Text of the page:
How Our Law Firm Accidentally Prepared for the COVID-19 Outbreak

Several of our clients and friends have recommended that we publish an announcement that our firm is “open for business” and that we’re “ready and available” to serve our clients.  It never occurred to us to do that. I am writing this article to explain why, because it illustrates one of our core values so well.

CLARK.LAW Core Value #2: Embrace Technology

As many of you know, we have worked hard in recent years to execute our unique vision for a new type of law firm.  Our team, most of whom have worked at large law firms in the past, has always believed the future of legal practice isn’t found on the top floor of skyscrapers or around 20-foot mahogany conference tables.  Law firms that will thrive in the future embrace technology and efficiency in order to better serve their clients.

Ever since I founded this firm in 2016, we have been routinely using videoconferencing, instant messaging, digital signatures for documents, and secure cloud-based file sharing and storage.  We were a paperless business from day one. We have physical office space in two locations for in-person client meetings, hosting events, and team meetings; however, we deliberately built internal workflows that are location-agnostic.  In other words, every member of our team can fully perform their role whether they are sitting in one of our offices, a coffee shop, their kitchen table, a rooftop in Italy (where my legal assistant can often be found), or a lounge chair on the beach.  In many industries this “workforce of the future” arrived many years ago, but unfortunately too many law firms remain stuck in the past. 

There are lots of reasons that a technology-centric geographically distributed workforce is good for client service. The one that stands out as we navigate the current COVID-19 crisis is that our firm’s model drastically reduces the unnecessary forms of overhead that plague big law firms.  Breathtaking views from the conference room window and a full-time chef on staff are nice perks, but at what price? Unfortunately, the way some of the nation’s largest law firms are dealing with the coronavirus outbreak offers a regrettable answer to that question.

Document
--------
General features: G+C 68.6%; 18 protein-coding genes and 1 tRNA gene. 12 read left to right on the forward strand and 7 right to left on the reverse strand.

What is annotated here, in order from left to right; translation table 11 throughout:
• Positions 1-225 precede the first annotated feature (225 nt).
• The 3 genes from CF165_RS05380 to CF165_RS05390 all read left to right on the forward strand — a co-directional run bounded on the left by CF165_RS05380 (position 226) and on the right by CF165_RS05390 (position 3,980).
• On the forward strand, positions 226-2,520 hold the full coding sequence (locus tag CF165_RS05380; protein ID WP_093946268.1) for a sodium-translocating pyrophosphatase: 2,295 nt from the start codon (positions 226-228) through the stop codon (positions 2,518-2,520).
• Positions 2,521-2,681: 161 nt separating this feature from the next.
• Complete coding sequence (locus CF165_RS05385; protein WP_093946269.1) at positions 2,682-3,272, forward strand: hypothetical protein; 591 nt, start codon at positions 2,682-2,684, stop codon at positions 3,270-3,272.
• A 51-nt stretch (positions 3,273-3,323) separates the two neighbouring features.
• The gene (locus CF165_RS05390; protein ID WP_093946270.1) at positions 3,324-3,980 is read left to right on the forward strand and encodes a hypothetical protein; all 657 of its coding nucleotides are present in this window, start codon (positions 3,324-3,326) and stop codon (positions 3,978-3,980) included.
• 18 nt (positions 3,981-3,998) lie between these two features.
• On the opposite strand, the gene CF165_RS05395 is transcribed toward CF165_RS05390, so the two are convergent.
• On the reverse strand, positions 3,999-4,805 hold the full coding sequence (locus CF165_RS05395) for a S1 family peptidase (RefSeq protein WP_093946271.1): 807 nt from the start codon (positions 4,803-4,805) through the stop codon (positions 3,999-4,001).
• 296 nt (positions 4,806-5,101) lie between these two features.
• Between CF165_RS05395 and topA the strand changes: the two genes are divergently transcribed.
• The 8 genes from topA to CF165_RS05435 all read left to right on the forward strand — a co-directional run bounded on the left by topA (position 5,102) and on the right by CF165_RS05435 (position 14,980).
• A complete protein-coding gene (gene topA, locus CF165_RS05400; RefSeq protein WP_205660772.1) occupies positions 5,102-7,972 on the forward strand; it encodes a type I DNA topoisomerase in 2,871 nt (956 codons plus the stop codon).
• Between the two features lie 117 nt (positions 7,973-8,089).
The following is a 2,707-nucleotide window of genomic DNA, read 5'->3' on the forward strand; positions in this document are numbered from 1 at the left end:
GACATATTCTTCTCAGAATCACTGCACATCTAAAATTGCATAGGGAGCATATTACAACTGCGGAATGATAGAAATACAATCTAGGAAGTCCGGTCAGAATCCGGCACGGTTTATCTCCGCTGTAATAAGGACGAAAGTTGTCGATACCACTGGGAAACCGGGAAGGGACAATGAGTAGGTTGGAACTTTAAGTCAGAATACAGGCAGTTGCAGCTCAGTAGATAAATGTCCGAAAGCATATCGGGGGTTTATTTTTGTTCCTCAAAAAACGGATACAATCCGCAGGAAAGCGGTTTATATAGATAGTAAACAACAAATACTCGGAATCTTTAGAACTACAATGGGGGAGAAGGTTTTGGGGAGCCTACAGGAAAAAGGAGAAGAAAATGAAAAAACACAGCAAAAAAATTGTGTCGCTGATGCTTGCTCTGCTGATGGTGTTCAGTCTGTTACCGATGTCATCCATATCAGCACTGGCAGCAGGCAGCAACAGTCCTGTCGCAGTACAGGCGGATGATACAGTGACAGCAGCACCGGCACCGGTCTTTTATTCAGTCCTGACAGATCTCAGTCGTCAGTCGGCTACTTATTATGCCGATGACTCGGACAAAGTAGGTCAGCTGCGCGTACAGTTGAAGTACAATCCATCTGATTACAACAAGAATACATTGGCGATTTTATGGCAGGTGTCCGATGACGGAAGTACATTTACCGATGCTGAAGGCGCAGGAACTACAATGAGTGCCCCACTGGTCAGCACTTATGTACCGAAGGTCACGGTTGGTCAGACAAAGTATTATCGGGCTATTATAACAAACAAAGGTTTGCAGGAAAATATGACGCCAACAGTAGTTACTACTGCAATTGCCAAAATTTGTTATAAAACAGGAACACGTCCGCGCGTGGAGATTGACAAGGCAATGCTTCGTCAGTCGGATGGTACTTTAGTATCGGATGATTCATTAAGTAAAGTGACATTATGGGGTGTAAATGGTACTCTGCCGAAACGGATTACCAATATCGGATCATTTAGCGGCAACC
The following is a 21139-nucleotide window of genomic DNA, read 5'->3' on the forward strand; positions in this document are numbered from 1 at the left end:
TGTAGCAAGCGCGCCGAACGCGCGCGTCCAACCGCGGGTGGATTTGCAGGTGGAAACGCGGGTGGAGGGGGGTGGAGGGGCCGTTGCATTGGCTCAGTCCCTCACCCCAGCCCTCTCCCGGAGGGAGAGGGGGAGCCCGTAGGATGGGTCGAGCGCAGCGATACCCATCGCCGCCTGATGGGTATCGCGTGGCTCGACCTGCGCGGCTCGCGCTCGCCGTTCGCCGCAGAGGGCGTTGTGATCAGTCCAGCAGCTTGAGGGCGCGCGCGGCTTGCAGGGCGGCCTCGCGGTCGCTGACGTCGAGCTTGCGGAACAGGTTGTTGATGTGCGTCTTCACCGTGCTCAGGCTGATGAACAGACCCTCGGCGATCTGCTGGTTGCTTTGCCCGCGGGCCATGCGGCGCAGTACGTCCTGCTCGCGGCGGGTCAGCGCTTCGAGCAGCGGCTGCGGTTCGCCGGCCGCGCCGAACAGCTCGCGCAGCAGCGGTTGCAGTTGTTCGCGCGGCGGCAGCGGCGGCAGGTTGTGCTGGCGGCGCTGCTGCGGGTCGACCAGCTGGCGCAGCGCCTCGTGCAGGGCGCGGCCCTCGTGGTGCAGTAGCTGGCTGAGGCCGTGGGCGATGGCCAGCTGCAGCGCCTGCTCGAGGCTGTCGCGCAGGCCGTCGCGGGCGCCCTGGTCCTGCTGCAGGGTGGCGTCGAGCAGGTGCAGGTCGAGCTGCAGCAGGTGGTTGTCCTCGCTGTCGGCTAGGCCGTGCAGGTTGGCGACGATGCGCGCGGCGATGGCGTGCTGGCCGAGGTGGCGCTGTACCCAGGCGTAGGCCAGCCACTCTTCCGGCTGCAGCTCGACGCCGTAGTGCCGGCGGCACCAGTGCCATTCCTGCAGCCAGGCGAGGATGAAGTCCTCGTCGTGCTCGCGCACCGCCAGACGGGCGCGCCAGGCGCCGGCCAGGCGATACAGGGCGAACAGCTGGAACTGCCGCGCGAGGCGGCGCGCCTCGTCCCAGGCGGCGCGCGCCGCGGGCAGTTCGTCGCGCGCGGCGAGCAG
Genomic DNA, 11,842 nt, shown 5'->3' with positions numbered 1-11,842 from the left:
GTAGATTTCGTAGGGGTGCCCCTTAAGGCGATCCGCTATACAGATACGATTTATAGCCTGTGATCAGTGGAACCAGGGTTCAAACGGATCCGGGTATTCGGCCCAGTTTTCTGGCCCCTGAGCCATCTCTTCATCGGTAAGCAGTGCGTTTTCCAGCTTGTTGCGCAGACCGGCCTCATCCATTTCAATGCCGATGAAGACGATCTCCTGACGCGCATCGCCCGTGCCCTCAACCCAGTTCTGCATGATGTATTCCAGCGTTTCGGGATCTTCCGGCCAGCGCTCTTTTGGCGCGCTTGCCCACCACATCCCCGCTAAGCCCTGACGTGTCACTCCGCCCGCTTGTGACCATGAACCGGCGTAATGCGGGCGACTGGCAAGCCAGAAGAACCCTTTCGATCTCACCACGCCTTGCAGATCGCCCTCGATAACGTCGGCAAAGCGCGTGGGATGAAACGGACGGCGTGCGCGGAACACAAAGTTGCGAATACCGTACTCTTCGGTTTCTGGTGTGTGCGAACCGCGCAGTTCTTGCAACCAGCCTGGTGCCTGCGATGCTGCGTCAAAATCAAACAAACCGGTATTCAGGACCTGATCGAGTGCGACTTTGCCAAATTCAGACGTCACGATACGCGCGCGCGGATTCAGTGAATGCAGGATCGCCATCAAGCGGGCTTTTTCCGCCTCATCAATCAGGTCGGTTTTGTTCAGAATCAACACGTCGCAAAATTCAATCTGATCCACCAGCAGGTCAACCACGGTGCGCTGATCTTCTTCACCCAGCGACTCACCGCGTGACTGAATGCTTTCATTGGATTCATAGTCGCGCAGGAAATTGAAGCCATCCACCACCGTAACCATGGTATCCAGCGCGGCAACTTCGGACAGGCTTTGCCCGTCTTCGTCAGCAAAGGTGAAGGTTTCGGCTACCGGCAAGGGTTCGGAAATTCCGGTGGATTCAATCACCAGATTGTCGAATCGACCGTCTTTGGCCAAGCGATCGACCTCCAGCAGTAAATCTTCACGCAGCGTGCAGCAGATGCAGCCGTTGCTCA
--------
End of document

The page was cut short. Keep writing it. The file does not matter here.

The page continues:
As of April 2, 2020, at least 30 of the country’s biggest law firms (and countless mid-sized and small firms) have either fired or cut salaries for lawyers, paralegals, and staff.  One such firm is reporting it let go 2/3 of its non-lawyer staff. For those fortunate enough to still have jobs, salaries have been cut by as much as 50 percent and partner distributions have been reduced by as much as 90 percent.  This I fear is merely the tip of the iceberg.  In my view this proves what I have been saying for years – the biglaw business model isn’t sustainable.  (By the way, our law firm is hiring.)  I’m not suggesting coronavirus means the end of bloated, high-overhead law firms, but I predict with confidence that permanent changes are being made (similar to the protocols our firm adopted years ago) and they will never be the same again.

Lots of businesses and industries and entrepreneurs and business owners and families have been significantly affected by the COVID-19 outbreak.  To all of them, on behalf of our law firm please accept our deepest sympathy and well wishes. We’re acutely aware that it’s not practical or possible for some businesses to corona-proof themselves the way ours did.  We’re fortunate that in our mission to build the law firm of the future, we accidentally prepared ourselves for a pandemic. So yes, we’re “open for business” just like we were before, and eager to hear from our current, former, and future clients and friends.

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At CLARK.LAW, we’ve built a different type of law firm. Our attorneys and staff have impressive educational and professional experience – but, unlike traditional law firms, we embrace modern technology to create efficient workflows and processes. Today’s business leaders should have access to high-quality legal guidance without subjecting themselves to the waste and excessive overhead that plagues traditional law firms.

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